High sucrose consumption induces memory impairment in rats associated with electrophysiological modifications but not with metabolic changes in the hippocampus.

C. Lemos, D. Rial, F.Q. Gonçalves, J. Pires, H.B. Silva, F.C. Matheus, A.C. da Silva, J.M. Marques, R.J. Rodrigues, I. Jarak, R.D. Prediger, F. Reis, R.A. Carvalho, F.C. Pereira, R.A. Cunha
Neuroscience. 2016-02-01; 315: 196-205
DOI: 10.1016/j.neuroscience.2015.12.018

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High sugar consumption is a risk factor for metabolic disturbances leading to
memory impairment. Thus, rats subject to high sucrose intake (HSu) develop a
metabolic syndrome and display memory deficits. We now investigated if these
HSu-induced memory deficits were associated with metabolic and
electrophysiological alterations in the hippocampus. Male Wistar rats were
submitted for 9 weeks to a sucrose-rich diet (35% sucrose solution) and
subsequently to a battery of behavioral tests; after sacrifice, their hippocampi
were collected for ex vivo high-resolution magic angle spinning (HRMAS) metabolic
characterization and electrophysiological extracellular recordings in slices. HSu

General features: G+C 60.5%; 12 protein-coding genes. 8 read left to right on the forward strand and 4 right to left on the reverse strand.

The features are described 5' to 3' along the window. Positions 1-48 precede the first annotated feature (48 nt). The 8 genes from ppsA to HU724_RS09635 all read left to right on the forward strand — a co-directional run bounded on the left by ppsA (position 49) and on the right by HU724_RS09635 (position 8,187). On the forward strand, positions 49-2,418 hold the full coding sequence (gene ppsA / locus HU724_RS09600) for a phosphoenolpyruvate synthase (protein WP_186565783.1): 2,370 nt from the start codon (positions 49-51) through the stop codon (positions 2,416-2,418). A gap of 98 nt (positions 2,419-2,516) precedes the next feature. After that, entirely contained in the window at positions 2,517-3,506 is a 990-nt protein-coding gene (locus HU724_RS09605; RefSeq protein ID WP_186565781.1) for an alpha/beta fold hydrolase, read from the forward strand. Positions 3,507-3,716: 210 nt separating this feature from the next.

rats displayed a decreased memory performance (object displacement and novel
object recognition tasks) and helpless behavior (forced swimming test), without
altered locomotion (open field). HRMAS analysis indicated a similar hippocampal
metabolic profile of HSu and control rats. HSu rats also displayed no change of
synaptic transmission and plasticity (long-term potentiation) in hippocampal
Schaffer fibers-CA1 pyramid synapses, but had decreased amplitude of long-term
depression in the temporoammonic (TA) pathway. Furthermore, HSu rats had an
increased density of inhibitory adenosine A1 receptors (A1R), that translated
into a greater potency of A1R in Schaffer fiber synapses, but not in the TA
pathway, whereas the endogenous activation of A1R in HSu rats was preserved in
the TA pathway but abolished in Schaffer fiber synapses. These results suggest
that HSu triggers a hippocampal-dependent memory impairment that is not
associated with altered hippocampal metabolism but is probably related to
modified synaptic plasticity in hippocampal TA synapses.

Auteurs Bordeaux Neurocampus